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NPK

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Posts posted by NPK

  1. We all know that we should take our full course of antibiotics because if we don't, it can encourage the growth of naturally antibiotic resistant bacteria.

     

    My question is: if there are indeed naturally antibiotic resistant bacteria that get selected for during antibiotic use, wouldn't they get selected for anyway even if the full course of antibiotics were taken? If they really are resistant, no quantity of that particular antibiotic would kill them would they?

  2. I know that diabetics often have glucose in their blood but it can't be absorbed into the tissues because of the lack of insulin or lack of insulin receptors..so why do diabetics carry around glucose with them for emergencies? If they haven't got insulin, eating glucose won't do anything...

    I'm obviously missing something!

  3. umm Type O meant that they lack Anti-B and Anti-A...

    My understanding is that people with type O RBCs lack A and B antigens and have anti-A and anti-B antibodies.

     

    Anyway, assuming your blood types were compatible, you would probably get protection for a few days, up to a week, and then those foreign antibodies etc will get destroyed, leaving no memory cells.

  4. Yes there is - but it's connected to the sternum by cartilage. It's called the "xiphoid process".

     

    Look here:

    http://www.mnsu.edu/emuseum/biology/humananatomy/skeletal/sternum/xiphoid.html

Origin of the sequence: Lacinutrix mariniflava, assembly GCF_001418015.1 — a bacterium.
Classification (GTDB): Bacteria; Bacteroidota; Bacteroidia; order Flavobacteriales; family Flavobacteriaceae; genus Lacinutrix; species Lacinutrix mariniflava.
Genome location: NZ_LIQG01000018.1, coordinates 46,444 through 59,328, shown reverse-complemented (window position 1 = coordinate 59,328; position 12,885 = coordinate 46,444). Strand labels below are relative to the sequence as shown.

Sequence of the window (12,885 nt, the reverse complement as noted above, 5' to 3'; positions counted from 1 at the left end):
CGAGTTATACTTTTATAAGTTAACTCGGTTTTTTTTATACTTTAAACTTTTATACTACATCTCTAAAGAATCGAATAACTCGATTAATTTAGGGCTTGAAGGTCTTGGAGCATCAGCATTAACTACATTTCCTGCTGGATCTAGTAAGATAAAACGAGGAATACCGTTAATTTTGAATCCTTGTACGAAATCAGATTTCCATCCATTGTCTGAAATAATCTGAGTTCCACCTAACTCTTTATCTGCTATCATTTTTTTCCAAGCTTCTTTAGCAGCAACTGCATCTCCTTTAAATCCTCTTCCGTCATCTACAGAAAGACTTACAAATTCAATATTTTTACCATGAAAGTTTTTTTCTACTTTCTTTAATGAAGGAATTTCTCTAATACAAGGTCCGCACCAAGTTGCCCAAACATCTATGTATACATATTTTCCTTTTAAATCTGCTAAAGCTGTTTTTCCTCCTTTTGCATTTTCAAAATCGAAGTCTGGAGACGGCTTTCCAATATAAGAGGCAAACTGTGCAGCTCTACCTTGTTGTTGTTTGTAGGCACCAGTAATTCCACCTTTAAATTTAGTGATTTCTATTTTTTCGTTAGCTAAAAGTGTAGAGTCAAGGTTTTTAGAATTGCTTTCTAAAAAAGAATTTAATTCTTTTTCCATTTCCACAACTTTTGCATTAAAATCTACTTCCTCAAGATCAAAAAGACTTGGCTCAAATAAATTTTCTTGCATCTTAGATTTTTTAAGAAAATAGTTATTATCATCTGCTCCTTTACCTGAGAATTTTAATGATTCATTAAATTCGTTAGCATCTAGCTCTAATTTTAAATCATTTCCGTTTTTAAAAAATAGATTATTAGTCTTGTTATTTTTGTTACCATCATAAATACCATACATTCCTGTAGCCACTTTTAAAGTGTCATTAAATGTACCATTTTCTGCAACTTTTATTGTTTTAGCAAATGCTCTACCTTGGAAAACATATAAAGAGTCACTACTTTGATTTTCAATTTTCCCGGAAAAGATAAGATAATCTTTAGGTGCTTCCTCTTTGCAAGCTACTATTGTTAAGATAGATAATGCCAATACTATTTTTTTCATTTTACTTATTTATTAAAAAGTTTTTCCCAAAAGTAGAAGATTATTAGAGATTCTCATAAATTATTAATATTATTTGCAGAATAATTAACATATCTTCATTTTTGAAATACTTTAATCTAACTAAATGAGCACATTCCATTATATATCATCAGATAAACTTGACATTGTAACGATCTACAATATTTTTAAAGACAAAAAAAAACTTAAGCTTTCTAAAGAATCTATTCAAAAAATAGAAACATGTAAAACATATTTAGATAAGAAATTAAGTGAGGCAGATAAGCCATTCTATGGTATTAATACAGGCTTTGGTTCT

See the dark areas? That's the cartilage that connects the ribs to the sternum - it's flexible so your rib cage will expand when you breathe.

     

    NPK - how do you "crack" your sternum? Injuring the xiphoid process can cause it to get a callus. I separated mine from the rest of my sternum by hanging over the edge of a boat hatch. I was working on the engine with both hands and all my weight was resting on my ribs. There isn't any way to set it' date=' so it healed at an angle - now I have 3 protrusions on my chest rather than two.[/quote']

    I lean back and push my chest forward if I feel the need to 'crack'. Actually, it isn't really a sharp cracking sound like the sound necks and shoulders make, but it is very audible dulled sound and my girlfriend cringes when she hears it!

  5. you would only gain passive immunity which would fade in a while. active immunity comes when your body fights against real pathogens and produces memory B and T cells which activate when the pathogen triggers the immune system again.

     

    basically' date=' no it would not work.[/quote']

     

    Exactly, you would also risk getting serum sickness. Also, your friend's blood is type O, which means they would have anti-A and anti-B antibodies in their blood..if that was injected into you, wouldn't those antibodies attack your own RBCs and cause serious inflammation reactions?

  6. The purpose of this histamine is to signal to other antibodies "Hey buddies' date=' I need some help over here". The other antibodies get this message and come help fight the virus.

    [/quote']

    Antibodies don't play a huge part in combatting viral infections do they? My understanding is that viruses (and their host cells) are predominately targeted by the cell mediated immune system rather than the humoral immune system.

  7. As everyone does, I often stretch my shoulders and neck back and head a cracking sound...but often I feel tight in the sternum area and feel like i need to crack it. I do, it gives a little sound and it gives me the relief I was after.

     

    Does anyone else feel the need to do this sometimes? And what exactly is happening?

     

    I hope that makes sense!

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